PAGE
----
Essay On The Pros And Cons Of Animal Cloning

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Introduction
Cloning is the processes that are used in order to generate exact genetic makeup of a cell, tissue, or organism. The term clone refers to the copied material with the same genetic makeup of the original. According to the definition by National Genome Research Institute (NIH) cloning can be differentiated into three types, those are:
1. Gene cloning, which creates copies of genes or segments of DNA.
2. Reproductive cloning, which creates copies of organisms.
3. Therapeutic cloning, which creates embryonic stem cells. These cells will later be used to grow tissues to replace damaged ones in the human body.
Cloning at the gene level is acceptable and is done extensively in research areas. However, therapeutic cloning and reproductive cloning raises skepticism and debate both in the general society and the scientific community. Among the argument raised is the possibility of cloning human beings; whether the individuals derived are seen as a complete human with the whole set of human rights attached to them.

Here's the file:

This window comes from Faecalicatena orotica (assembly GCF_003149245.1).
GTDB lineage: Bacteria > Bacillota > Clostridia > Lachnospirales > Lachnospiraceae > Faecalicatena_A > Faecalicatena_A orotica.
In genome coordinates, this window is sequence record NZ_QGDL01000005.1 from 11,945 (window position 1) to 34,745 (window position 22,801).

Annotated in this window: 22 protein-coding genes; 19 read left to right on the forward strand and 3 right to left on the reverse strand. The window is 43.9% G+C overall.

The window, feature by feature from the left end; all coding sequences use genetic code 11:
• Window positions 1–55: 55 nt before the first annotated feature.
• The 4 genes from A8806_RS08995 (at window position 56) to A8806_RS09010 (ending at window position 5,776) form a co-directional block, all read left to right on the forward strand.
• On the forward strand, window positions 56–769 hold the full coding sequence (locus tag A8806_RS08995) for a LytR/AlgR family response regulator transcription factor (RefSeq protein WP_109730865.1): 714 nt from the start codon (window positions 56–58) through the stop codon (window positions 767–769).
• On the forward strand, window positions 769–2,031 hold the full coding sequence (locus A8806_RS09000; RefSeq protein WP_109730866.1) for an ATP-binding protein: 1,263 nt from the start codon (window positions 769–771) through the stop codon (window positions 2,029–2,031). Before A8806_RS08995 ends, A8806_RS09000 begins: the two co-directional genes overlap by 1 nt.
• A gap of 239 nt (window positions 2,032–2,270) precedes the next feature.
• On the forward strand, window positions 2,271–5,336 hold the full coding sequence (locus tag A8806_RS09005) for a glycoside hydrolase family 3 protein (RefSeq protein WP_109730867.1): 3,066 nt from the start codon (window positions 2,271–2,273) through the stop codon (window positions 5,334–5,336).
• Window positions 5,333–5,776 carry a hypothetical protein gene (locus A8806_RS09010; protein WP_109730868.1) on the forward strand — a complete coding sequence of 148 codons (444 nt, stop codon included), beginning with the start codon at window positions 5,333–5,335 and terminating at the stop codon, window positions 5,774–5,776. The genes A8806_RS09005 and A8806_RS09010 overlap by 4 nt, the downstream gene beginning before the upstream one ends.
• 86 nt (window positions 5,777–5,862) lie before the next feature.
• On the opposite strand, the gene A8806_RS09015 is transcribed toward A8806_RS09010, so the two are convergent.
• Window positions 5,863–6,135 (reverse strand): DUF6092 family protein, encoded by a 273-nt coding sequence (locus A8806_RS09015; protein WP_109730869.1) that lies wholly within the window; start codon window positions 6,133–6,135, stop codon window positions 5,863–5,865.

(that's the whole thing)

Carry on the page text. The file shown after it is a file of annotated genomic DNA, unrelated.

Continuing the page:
Body
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Fiester (2005) states that most of the animal cloning projects are driven by the goal of meeting human needs such as treatment of diseases, food production, and entertainment. However, there are animal cloning projects aimed at conserving endangered or
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This is due to some arguments that humans must not act as God by trying to recreate life or some part of life forms. Stephen Warner (1993) in Bainbridge (2003) suggested the term New Paradigm when referring to the perception that human society is still fundamentally driven by religion despite secularization that resulted from scientific progress, bureaucratic rationalization, and economic growth. Another opinion of Bainbridge (1985; 1997) in Bainbridge (2003) is that the act of ban on human reproductive cloning appears to have gained its strength from traditional religious

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